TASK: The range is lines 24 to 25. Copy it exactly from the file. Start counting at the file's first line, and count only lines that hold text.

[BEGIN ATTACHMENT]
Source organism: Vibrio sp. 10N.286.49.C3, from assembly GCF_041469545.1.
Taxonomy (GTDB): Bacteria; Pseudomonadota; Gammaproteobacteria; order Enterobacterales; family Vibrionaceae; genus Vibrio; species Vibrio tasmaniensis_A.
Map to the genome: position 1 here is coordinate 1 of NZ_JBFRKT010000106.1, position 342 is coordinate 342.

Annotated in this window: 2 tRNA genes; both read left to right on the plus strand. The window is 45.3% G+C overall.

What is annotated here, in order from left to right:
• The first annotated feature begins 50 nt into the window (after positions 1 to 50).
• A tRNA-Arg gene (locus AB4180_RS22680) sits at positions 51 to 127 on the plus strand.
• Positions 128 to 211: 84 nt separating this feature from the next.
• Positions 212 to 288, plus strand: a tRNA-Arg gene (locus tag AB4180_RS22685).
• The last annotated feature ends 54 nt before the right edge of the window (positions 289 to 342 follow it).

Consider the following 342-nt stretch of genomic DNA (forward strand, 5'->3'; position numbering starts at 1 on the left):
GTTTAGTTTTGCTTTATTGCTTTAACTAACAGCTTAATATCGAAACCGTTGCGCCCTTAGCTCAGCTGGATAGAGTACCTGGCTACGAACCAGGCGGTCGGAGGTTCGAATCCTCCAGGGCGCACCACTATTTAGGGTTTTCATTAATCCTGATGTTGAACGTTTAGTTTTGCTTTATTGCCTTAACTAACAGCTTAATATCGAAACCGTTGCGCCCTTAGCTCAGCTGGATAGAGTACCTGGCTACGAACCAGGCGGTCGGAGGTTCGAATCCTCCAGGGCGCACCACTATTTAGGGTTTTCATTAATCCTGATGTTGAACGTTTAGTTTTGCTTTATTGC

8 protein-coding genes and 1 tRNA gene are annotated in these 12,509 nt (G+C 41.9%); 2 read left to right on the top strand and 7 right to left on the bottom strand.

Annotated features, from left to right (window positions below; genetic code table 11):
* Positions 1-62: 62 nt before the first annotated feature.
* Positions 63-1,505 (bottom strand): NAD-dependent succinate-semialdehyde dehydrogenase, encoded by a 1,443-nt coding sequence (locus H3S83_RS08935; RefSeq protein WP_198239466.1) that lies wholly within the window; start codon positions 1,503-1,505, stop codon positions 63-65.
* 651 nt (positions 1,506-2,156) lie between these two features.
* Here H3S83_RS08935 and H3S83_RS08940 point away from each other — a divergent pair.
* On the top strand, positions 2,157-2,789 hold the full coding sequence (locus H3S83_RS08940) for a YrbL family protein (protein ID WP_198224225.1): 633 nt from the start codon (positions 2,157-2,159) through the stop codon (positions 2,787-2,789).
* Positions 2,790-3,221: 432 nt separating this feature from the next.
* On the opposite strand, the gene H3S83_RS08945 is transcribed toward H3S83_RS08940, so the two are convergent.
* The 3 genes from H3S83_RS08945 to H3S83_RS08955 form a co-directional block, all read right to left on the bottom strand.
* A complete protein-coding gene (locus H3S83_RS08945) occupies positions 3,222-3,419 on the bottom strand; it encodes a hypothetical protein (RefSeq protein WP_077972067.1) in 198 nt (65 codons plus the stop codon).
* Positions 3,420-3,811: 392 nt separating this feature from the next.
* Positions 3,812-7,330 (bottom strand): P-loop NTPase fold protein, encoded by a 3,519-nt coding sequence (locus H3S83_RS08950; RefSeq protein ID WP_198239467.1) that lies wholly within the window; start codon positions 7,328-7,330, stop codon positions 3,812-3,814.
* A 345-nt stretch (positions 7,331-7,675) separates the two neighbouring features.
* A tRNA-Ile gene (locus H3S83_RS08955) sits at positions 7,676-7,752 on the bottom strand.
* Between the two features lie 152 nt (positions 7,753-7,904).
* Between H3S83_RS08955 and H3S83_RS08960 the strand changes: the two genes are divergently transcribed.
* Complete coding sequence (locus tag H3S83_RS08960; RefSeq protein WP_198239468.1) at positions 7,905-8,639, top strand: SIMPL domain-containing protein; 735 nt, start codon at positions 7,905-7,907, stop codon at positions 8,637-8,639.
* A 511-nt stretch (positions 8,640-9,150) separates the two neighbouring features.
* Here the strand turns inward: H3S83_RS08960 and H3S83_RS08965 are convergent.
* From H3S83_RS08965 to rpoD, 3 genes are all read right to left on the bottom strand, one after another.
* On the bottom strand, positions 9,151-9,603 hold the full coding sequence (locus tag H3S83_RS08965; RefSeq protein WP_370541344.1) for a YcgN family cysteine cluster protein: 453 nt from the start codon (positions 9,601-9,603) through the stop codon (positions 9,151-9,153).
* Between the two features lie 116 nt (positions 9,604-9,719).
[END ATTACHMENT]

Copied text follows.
* Positions 3,420-3,811: 392 nt separating this feature from the next.
* Positions 3,812-7,330 (bottom strand): P-loop NTPase fold protein, encoded by a 3,519-nt coding sequence (locus H3S83_RS08950; RefSeq protein ID WP_198239467.1) that lies wholly within the window; start codon positions 7,328-7,330, stop codon positions 3,812-3,814.